Some people have asked me about my investment strategy. Here are some investment principles that have paid dividends.
- Buy what you know. What companies or sectors do you know? What products do you use? Are they good companies with promising futures and good growth prospects? If so, buy some of their shares. But do your homework first. Buyer beware.
- Don’t try to time the market, but know the season. It’s folly to jump in and out of the market when you think it’s going up and down because sometimes you win, sometimes you lose. It’s better to look at the long term and invest accordingly. What’s in store for this year or the next few years? Do you believe the market do well this year? What do the experts say? If you have a broker, what does he or she say? Going with your gut instinct is often the best check and balance to investing. If it sounds too good to be true, it probably is. Likewise, the situation never seems to be as dire as some predict.
- Don’t spread yourself too thin…concentrate. Don’t try to track too many stocks or funds. Pick a few (up to 10-12) that you like and focus on them. Study them and look at their fundamentals such as P/E ratio and EPS. Professionals don’t try to track too many stocks, and you shouldn’t either. Add or remove companies as they under- or outperform.
- Don’t sell too high or too low. Since you can’t time the market, set upper and lower price limits to trigger buys and sells. Don’t ride a stock to delisting; get out while you can still recover some cash. Don’t wait for an investment to reach an unlikely price target. Better to get out while you’re ahead.
- Watch those fees. If you don’t feel like a savvy investor, read the fine print before hiring a broker or buying a fund. Sometimes the fees can be in excess of 2% of the total principal, meaning that your broker would have to outperform you by at least that much to justify the fee. Sometimes doing it yourself – and employing available investing tools such as stock and fund screeners – yields better returns (or fewer losses) than hiring someone to do it for you. If you feel more comfortable using a broker, ask them for their fee structure up front. Some will charge a fee to open and close account as well as monthly wrap fees. These can be palatable if your broker offers a low fee structure (1% or less) or handles your account carefully.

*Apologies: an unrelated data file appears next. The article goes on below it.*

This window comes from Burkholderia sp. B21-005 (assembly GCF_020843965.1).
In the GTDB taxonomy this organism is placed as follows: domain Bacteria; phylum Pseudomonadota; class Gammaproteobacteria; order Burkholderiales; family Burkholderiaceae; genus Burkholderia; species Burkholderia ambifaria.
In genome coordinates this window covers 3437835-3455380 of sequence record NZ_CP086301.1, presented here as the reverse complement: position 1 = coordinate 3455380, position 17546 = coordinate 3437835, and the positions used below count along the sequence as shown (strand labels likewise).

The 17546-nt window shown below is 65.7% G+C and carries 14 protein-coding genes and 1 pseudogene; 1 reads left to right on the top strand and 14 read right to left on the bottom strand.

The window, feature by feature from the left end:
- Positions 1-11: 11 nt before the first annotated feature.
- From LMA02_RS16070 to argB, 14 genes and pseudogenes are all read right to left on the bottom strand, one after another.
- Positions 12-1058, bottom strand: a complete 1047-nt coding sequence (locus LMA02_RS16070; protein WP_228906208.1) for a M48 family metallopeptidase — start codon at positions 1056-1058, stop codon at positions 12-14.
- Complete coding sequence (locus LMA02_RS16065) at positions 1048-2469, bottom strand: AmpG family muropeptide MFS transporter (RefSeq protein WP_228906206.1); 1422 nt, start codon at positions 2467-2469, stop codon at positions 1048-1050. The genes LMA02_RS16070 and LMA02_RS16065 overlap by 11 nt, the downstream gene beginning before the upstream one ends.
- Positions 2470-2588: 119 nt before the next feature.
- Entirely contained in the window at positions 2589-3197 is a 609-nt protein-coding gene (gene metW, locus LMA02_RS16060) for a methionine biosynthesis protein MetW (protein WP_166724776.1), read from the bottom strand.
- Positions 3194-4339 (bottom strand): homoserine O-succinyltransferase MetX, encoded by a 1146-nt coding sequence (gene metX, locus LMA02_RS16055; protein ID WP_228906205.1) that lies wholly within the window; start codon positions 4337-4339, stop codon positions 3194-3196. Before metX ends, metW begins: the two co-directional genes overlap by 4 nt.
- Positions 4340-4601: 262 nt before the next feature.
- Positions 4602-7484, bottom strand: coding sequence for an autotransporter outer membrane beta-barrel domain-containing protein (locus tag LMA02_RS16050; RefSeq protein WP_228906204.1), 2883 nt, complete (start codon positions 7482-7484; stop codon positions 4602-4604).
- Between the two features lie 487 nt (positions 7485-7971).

- Move past the basics of investing. The smartest investors don’t put all their eggs in one basket. Consider real estate, a small business, options/margin trading, micro-loans, IPOs and private equity investments to diversify your portfolio. Prosper.com lets you offer higher interest loans to Americans, and Kivu.com does the same for international micro-loans. Try the IPO market. W.R. Hambrecht offers periodic open IPOs. Try angel investing or secondary shares of privately held companies on a site such as SharesPost.com or SecondMarket.com. MergerNetwork.com offers real estate and businesses for sale around the world. Try investing in foreign markets or currency trading. InteractiveBrokers.com facilitates trades in foreign exchanges and currencies. (Disclaimer: I have investments through some of these sites but have no personal financial stake in them.)
- Make investing a habit. These are several basic investment strategies you can use to improve your financial situation by investing just $50 per month (every little bit helps):
- Open a Roth IRA and invest in it as an after-tax retirement benefit;
- Increase your 401(k) withholding until it hits the annual ceiling;
- Open 529 accounts for your children and set the money aside for future college expenses;
- Set the money aside in a Health Savings Account (HAS) or Flexible Spending Account (FSA) to pay for anticipated expenses tax free; and/or
- Pay an additional $50/month on any credit card debt and/or mortgage.
What you should NOT do:
- Spend the money on depreciable fixed assets (aka “stuff”).
- Spend it on dining out, entertainment, or any expense that offers a one-time benefit.